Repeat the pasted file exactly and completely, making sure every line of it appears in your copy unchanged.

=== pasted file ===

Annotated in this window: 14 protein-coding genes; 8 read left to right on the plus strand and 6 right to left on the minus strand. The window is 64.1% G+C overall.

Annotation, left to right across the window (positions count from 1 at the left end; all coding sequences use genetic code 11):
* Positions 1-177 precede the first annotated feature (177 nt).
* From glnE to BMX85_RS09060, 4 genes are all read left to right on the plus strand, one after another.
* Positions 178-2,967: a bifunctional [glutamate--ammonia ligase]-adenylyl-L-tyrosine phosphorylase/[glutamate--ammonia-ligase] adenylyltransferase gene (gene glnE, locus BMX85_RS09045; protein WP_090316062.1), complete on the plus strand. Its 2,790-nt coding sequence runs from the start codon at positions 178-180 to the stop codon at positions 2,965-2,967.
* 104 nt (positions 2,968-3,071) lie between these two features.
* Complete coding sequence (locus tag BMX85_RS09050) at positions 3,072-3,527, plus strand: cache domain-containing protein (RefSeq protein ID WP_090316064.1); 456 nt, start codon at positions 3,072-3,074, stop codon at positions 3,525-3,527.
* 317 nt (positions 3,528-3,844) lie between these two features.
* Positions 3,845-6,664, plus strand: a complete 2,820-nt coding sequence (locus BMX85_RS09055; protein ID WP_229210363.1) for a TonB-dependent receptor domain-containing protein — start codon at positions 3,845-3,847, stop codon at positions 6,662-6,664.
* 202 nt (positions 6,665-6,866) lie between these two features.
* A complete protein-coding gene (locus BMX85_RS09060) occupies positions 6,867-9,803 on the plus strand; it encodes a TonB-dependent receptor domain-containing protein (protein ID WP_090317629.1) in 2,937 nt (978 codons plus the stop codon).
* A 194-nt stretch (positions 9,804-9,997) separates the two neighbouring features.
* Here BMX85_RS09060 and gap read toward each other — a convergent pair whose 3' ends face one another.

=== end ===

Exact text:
Annotated in this window: 14 protein-coding genes; 8 read left to right on the plus strand and 6 right to left on the minus strand. The window is 64.1% G+C overall.

Annotation, left to right across the window (positions count from 1 at the left end; all coding sequences use genetic code 11):
* Positions 1-177 precede the first annotated feature (177 nt).
* From glnE to BMX85_RS09060, 4 genes are all read left to right on the plus strand, one after another.
* Positions 178-2,967: a bifunctional [glutamate--ammonia ligase]-adenylyl-L-tyrosine phosphorylase/[glutamate--ammonia-ligase] adenylyltransferase gene (gene glnE, locus BMX85_RS09045; protein WP_090316062.1), complete on the plus strand. Its 2,790-nt coding sequence runs from the start codon at positions 178-180 to the stop codon at positions 2,965-2,967.
* 104 nt (positions 2,968-3,071) lie between these two features.
* Complete coding sequence (locus tag BMX85_RS09050) at positions 3,072-3,527, plus strand: cache domain-containing protein (RefSeq protein ID WP_090316064.1); 456 nt, start codon at positions 3,072-3,074, stop codon at positions 3,525-3,527.
* 317 nt (positions 3,528-3,844) lie between these two features.
* Positions 3,845-6,664, plus strand: a complete 2,820-nt coding sequence (locus BMX85_RS09055; protein ID WP_229210363.1) for a TonB-dependent receptor domain-containing protein — start codon at positions 3,845-3,847, stop codon at positions 6,662-6,664.
* 202 nt (positions 6,665-6,866) lie between these two features.
* A complete protein-coding gene (locus BMX85_RS09060) occupies positions 6,867-9,803 on the plus strand; it encodes a TonB-dependent receptor domain-containing protein (protein ID WP_090317629.1) in 2,937 nt (978 codons plus the stop codon).
* A 194-nt stretch (positions 9,804-9,997) separates the two neighbouring features.
* Here BMX85_RS09060 and gap read toward each other — a convergent pair whose 3' ends face one another.